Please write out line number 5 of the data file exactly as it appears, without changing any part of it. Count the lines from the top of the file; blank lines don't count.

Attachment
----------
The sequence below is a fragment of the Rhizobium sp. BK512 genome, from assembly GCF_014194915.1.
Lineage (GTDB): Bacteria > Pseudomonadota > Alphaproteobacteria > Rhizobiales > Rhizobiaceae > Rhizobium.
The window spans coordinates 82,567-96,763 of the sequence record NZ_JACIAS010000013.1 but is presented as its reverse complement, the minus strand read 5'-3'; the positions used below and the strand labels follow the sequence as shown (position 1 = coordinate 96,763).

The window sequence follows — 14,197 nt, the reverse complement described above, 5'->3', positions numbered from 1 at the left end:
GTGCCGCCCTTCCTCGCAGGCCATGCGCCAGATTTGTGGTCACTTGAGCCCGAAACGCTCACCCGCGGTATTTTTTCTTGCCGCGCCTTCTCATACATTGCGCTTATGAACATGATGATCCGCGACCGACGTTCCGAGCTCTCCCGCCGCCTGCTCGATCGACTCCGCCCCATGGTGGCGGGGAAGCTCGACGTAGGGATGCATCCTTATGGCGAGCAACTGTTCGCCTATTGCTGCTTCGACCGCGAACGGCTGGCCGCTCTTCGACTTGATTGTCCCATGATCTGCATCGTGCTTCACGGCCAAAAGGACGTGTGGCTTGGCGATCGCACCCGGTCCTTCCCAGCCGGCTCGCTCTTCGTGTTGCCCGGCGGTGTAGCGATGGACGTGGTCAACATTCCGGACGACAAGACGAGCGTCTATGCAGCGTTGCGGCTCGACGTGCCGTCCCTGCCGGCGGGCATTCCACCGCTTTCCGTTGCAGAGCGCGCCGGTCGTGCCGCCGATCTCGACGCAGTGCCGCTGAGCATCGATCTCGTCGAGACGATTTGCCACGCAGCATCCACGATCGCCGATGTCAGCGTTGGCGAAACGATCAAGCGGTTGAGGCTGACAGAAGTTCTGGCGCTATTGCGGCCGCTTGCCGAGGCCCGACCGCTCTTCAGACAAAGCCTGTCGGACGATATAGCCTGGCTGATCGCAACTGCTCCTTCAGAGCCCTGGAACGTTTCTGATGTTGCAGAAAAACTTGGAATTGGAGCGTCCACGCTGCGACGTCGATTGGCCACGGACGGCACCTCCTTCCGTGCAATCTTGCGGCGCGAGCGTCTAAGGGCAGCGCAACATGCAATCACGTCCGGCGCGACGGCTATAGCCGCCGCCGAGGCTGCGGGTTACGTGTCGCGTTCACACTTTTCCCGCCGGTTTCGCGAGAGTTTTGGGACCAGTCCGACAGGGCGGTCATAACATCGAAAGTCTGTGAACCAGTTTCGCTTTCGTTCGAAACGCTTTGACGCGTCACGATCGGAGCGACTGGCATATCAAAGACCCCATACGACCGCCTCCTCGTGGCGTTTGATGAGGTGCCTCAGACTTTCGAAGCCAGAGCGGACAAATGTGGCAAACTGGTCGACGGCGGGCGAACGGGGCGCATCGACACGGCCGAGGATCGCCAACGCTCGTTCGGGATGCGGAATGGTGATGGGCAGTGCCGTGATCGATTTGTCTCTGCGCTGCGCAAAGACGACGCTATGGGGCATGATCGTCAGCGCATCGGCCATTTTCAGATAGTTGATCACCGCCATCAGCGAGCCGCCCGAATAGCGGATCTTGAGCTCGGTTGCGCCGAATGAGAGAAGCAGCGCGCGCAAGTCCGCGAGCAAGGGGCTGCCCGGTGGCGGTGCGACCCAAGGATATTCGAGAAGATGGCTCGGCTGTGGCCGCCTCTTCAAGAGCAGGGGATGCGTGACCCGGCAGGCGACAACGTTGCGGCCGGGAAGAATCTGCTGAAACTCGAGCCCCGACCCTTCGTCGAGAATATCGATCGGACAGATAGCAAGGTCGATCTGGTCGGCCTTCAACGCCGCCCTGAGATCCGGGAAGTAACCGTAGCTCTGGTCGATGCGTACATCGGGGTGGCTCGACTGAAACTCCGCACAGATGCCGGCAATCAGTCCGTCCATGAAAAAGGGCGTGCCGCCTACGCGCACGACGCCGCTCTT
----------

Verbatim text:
GTGCCGCCCTTCCTCGCAGGCCATGCGCCAGATTTGTGGTCACTTGAGCCCGAAACGCTCACCCGCGGTATTTTTTCTTGCCGCGCCTTCTCATACATTGCGCTTATGAACATGATGATCCGCGACCGACGTTCCGAGCTCTCCCGCCGCCTGCTCGATCGACTCCGCCCCATGGTGGCGGGGAAGCTCGACGTAGGGATGCATCCTTATGGCGAGCAACTGTTCGCCTATTGCTGCTTCGACCGCGAACGGCTGGCCGCTCTTCGACTTGATTGTCCCATGATCTGCATCGTGCTTCACGGCCAAAAGGACGTGTGGCTTGGCGATCGCACCCGGTCCTTCCCAGCCGGCTCGCTCTTCGTGTTGCCCGGCGGTGTAGCGATGGACGTGGTCAACATTCCGGACGACAAGACGAGCGTCTATGCAGCGTTGCGGCTCGACGTGCCGTCCCTGCCGGCGGGCATTCCACCGCTTTCCGTTGCAGAGCGCGCCGGTCGTGCCGCCGATCTCGACGCAGTGCCGCTGAGCATCGATCTCGTCGAGACGATTTGCCACGCAGCATCCACGATCGCCGATGTCAGCGTTGGCGAAACGATCAAGCGGTTGAGGCTGACAGAAGTTCTGGCGCTATTGCGGCCGCTTGCCGAGGCCCGACCGCTCTTCAGACAAAGCCTGTCGGACGATATAGCCTGGCTGATCGCAACTGCTCCTTCAGAGCCCTGGAACGTTTCTGATGTTGCAGAAAAACTTGGAATTGGAGCGTCCACGCTGCGACGTCGATTGGCCACGGACGGCACCTCCTTCCGTGCAATCTTGCGGCGCGAGCGTCTAAGGGCAGCGCAACATGCAATCACGTCCGGCGCGACGGCTATAGCCGCCGCCGAGGCTGCGGGTTACGTGTCGCGTTCACACTTTTCCCGCCGGTTTCGCGAGAGTTTTGGGACCAGTCCGACAGGGCGGTCATAACATCGAAAGTCTGTGAACCAGTTTCGCTTTCGTTCGAAACGCTTTGACGCGTCACGATCGGAGCGACTGGCATATCAAAGACCCCATACGACCGCCTCCTCGTGGCGTTTGATGAGGTGCCTCAGACTTTCGAAGCCAGAGCGGACAAATGTGGCAAACTGGTCGACGGCGGGCGAACGGGGCGCATCGACACGGCCGAGGATCGCCAACGCTCGTTCGGGATGCGGAATGGTGATGGGCAGTGCCGTGATCGATTTGTCTCTGCGCTGCGCAAAGACGACGCTATGGGGCATGATCGTCAGCGCATCGGCCATTTTCAGATAGTTGATCACCGCCATCAGCGAGCCGCCCGAATAGCGGATCTTGAGCTCGGTTGCGCCGAATGAGAGAAGCAGCGCGCGCAAGTCCGCGAGCAAGGGGCTGCCCGGTGGCGGTGCGACCCAAGGATATTCGAGAAGATGGCTCGGCTGTGGCCGCCTCTTCAAGAGCAGGGGATGCGTGACCCGGCAGGCGACAACGTTGCGGCCGGGAAGAATCTGCTGAAACTCGAGCCCCGACCCTTCGTCGAGAATATCGATCGGACAGATAGCAAGGTCGATCTGGTCGGCCTTCAACGCCGCCCTGAGATCCGGGAAGTAACCGTAGCTCTGGTCGATGCGTACATCGGGGTGGCTCGACTGAAACTCCGCACAGATGCCGGCAATCAGTCCGTCCATGAAAAAGGGCGTGCCGCCTACGCGCACGACGCCGCTCTT